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Check out these 13 movies that really did the book justice

Vancouver Public Library and V.I.A. have teamed up to help you discover new reads, hidden book gems and surprising literary finds.
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Fight-Club

Vancouver Public Library and V.I.A. have teamed up to help you discover new reads, hidden book gems and surprising literary finds.

Cozy up for a marathon of great movies and books! VPL writer in residence and screenwriter Ken Hegan shares his top picks of movies that did the book justice. Movie lovers and aspiring screenwriters should also check out the library’s lineup of free events with Hegan, who is hosting movie screenings, screenwriting workshops and more.

Fight-Club
Fight Club

Watch the movie, directed by David Fincher
Read the book by Chuck Palahniuk

Darkly funny and wildly subversive, Fight Club is a brilliant and stylish satire of toxic masculinity and mindless consumerism. This adrenaline blast of a film (and book) is narrated by a highly unreliable narrator who discovers that bare-knuckle brawling makes him feel incredibly alive.

Gone-Girl

Gone Girl

Watch the movie, directed by David Fincher
Read the book by Gillian Flynn

Marriage is a real killer. This is another stylish adaptation from David Fincher (Fight ClubThe Girl with the Dragon Tattoo). On their fifth anniversary, Nick’s wife goes missing under suspicious circumstances – and the police and media blame Nick for her disappearance. The book’s author, Gillian Flynn, also wrote the screenplay for this deviously dark thriller.

The-Girl-with-the-Dragon-Tattoo

The Girl with the Dragon Tattoo

Watch the movie, directed by David Fincher
Read the book by Stieg Larsson

This psychological crime thriller, about a suspicious family death in a wealthy Swedish family, is yet another great book adaptation from director David Fincher (Fight Club, Gone Girl). An American remake of the Swedish film, The Girl with the Dragon Tattoo improves on the book by drenching the screen with palpable dread.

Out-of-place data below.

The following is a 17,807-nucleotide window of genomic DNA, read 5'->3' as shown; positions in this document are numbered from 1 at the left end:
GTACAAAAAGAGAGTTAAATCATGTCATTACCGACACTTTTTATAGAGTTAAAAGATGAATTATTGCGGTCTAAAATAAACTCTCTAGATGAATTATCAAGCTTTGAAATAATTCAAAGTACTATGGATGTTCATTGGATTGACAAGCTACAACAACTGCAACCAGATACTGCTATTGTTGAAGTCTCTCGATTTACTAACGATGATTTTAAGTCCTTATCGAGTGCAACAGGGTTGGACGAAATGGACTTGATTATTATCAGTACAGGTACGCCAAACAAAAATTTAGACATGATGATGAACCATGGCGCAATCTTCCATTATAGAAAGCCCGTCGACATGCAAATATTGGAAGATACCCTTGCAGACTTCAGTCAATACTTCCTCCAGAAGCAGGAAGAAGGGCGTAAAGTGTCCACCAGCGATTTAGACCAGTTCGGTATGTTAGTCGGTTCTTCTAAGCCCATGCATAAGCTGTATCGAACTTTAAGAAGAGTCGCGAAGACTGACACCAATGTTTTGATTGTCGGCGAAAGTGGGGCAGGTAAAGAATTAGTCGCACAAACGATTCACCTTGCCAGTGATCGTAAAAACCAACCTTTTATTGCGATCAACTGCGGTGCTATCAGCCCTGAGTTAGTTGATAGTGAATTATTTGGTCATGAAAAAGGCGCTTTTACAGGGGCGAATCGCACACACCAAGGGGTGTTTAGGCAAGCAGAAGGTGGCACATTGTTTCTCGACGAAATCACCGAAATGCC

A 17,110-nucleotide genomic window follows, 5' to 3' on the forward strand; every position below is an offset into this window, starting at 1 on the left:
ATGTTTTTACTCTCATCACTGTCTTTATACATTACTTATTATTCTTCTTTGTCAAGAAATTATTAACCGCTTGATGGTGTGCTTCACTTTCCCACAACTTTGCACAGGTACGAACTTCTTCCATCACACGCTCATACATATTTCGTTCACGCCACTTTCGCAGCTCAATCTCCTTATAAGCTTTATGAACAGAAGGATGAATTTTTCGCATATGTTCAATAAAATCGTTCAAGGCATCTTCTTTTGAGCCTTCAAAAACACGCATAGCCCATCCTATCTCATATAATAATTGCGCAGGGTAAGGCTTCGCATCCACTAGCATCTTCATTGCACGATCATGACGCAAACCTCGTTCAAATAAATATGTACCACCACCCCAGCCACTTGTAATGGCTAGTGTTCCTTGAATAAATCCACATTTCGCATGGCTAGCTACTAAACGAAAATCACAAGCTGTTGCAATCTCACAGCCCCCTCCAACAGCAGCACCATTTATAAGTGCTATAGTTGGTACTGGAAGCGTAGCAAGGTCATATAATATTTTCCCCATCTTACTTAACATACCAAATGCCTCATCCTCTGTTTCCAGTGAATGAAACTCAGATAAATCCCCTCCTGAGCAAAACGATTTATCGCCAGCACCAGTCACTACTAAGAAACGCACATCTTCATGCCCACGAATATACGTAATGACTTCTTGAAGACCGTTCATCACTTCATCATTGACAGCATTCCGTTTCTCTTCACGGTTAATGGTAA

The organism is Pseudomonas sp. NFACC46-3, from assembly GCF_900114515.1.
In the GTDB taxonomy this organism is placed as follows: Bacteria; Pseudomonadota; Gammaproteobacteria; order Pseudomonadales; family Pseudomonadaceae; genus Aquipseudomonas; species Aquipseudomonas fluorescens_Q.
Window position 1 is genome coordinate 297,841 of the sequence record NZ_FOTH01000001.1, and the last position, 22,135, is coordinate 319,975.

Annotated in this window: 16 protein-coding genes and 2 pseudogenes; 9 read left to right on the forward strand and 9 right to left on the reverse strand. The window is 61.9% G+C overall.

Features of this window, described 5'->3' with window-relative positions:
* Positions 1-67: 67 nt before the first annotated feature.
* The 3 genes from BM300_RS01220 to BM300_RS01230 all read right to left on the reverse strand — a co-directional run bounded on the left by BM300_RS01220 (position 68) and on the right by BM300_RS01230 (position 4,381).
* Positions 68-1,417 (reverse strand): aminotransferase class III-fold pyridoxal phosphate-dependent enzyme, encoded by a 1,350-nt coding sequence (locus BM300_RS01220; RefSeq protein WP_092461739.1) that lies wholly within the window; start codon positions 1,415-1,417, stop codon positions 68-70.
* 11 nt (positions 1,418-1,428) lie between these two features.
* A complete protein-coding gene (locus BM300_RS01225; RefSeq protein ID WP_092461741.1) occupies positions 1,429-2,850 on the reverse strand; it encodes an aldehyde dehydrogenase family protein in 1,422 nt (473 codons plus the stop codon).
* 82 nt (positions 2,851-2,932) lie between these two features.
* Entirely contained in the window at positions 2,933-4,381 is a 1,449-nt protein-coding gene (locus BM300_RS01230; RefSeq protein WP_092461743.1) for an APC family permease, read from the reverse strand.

High-Fidelity

High Fidelity

Watch the movie, directed by Stephen Frears
Read the book by Nick Hornby

You like making lists, too? Then you’ll love this romantic comedy about a record store owner who tracks down his old partners so he can learn why his girlfriend just dumped him. Though the book was set in London, this entertaining film takes place in Chicago, the childhood home of the film’s star and co-writer, John Cusack.

Trainspotting1

Trainspotting

Watch the movie, directed by Danny Boyle
Read the book by Irvine Welsh

Savagely comedic and frequently heartbreaking, Trainspotting is about four self-destructive Scottish friends who are addicted to heroin, theft and violence. Danny Boyle takes Irvine Welsh’s scathingly fun short stories (written in a nearly impenetrable Scottish dialect) and crafts a bleakly stylish British answer to Goodfellas and Pulp FictionTrainspotting begins with one of the best opening scenes in movie history as each character is introduced in freeze-frames while Iggy Pop sings Lust for Life.

Can-You-Ever-Forgive-Me

Can You Ever Forgive Me?

Watch the movie, directed by Marielle Heller
Read the book by Lee Israel

This terrific biopic is based on a confessional memoir by Lee Isreal, a struggling alcoholic writer (played by Melissa McCarthy) who starts forging and selling fake letters by dead authors and playwrights. Pouring her writing talents into her forgeries, Lee becomes a successful ‘ghostwriter’ for a spell – until the Feds take an interest in her work.

Bend-It-Like-Beckham

Bend It Like Beckham